Faithful at Being Unfaithful

All through the Old Testament the nation of Israel – God’s chosen people – through whom God would bring salvation to all mankind, repeatedly demonstrated their unfaithfulness to their God. This is especially true throughout the time of the Judges, a period of about 300 years (1400-1100 B.C.), where “everyone did what was right in his own eyes” (Jud 21:25). Scripture affirms that “whatever things were written before, were written for our learning” (Rom 15:4). Therefore, many lessons can be learned from a serious study of the inspired Book of Judges.

Throughout the book, Israel repeats a troubling and wearisome cycle of (1) faithful obedience, (2) rebellion & sin, (3) bondage & oppression, (4) penitence & repentance, and (5) deliverance & restoration through a God appointed Judge. Because of their sin and rebellious attitude, Israel had failed to utterly destroy or drive out the Canaanites from the Promised Land (Dt 7:24; Jud 2:1-2). The wicked practices of these ungodly people unduly influenced the Israelites and they were time and again drawn away from their faithfulness to God into the sin and idolatry of their neighbors.

Israel had been consistently faithful to God under the good leadership of Joshua, who died at 110 years of age (Jud 2:7-8). But this was not the case with the next generation. They “did evil in the sight of the Lord” (v. 11), “forsook the Lord God of their fathers” (v. 12), “and served Baal and the Ashtoreths” (v. 13). This “provoked the Lord to anger” (v. 12, 14), so “He delivered them into the hands of plunderers” and “sold them into the hands of their enemies all around” (v. 14), “and they were greatly distressed” (v. 15).

Yet, even in the face of this willful disobedience and deliberate sin, “the Lord was moved to pity (compassion) by their groaning because of those who oppressed and harassed them” and “the Lord raised up judges and delivered them out of the hand of their enemies” (v. 18). This is good news! But their faithful obedience to their gracious God did not last long. After that judge died, ungrateful Israel “reverted and behaved more corruptly than their fathers, by following other gods, to serve them and bow down to them. They did not cease from their own [evil] doings, nor from their stubborn way” (v. 19). Time after time, the Israelites violated the covenant of Jehovah God.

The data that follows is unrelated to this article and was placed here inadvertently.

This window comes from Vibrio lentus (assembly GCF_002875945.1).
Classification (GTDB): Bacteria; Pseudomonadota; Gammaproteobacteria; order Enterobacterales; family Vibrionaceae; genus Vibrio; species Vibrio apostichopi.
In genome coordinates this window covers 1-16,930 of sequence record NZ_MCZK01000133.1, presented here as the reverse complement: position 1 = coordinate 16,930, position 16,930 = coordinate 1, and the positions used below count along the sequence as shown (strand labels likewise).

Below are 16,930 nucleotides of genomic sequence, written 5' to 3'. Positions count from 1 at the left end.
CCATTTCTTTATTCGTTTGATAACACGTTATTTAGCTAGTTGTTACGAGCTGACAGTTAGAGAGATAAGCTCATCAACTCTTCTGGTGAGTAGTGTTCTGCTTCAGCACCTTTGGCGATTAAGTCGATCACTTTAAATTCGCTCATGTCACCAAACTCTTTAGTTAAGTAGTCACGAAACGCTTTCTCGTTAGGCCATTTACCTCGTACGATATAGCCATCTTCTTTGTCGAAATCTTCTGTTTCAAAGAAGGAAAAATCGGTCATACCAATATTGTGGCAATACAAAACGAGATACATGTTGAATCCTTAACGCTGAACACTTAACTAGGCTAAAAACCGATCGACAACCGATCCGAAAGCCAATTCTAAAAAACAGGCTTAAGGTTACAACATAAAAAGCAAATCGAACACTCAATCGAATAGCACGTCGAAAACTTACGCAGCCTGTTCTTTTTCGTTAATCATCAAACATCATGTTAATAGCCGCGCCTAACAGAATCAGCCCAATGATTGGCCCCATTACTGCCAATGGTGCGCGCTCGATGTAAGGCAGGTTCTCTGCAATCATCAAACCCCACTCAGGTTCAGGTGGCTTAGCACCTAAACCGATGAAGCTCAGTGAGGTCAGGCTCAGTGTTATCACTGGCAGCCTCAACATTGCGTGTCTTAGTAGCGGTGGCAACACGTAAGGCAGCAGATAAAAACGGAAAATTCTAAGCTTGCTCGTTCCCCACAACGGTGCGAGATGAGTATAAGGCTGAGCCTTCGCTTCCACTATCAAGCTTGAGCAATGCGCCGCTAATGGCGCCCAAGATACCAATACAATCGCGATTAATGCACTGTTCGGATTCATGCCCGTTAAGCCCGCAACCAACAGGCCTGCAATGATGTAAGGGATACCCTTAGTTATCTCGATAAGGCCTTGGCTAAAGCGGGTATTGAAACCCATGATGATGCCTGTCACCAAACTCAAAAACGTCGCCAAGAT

As Christians, we too are in a covenant relationship with God (Mt 26:28; Heb 5:9; 9:15). And we are to be faithful to Him as we live our lives in this wicked world (1 Cor 15:58; Phil 1:27; Rev 2:10).  Israel allowed themselves to be unduly influenced by the godless nations among them, forsook their God and served the false gods of the Canaanites. If we love the Lord our God with all our heart, soul, mind and strength (Mk 12:30), and seek first His kingdom and His righteousness (Mt 6:33), we will not repeat the sad cycle of the unfaithful Israelites revealed in the Book of Judges.

Terry Schmidt


Author: southmain006

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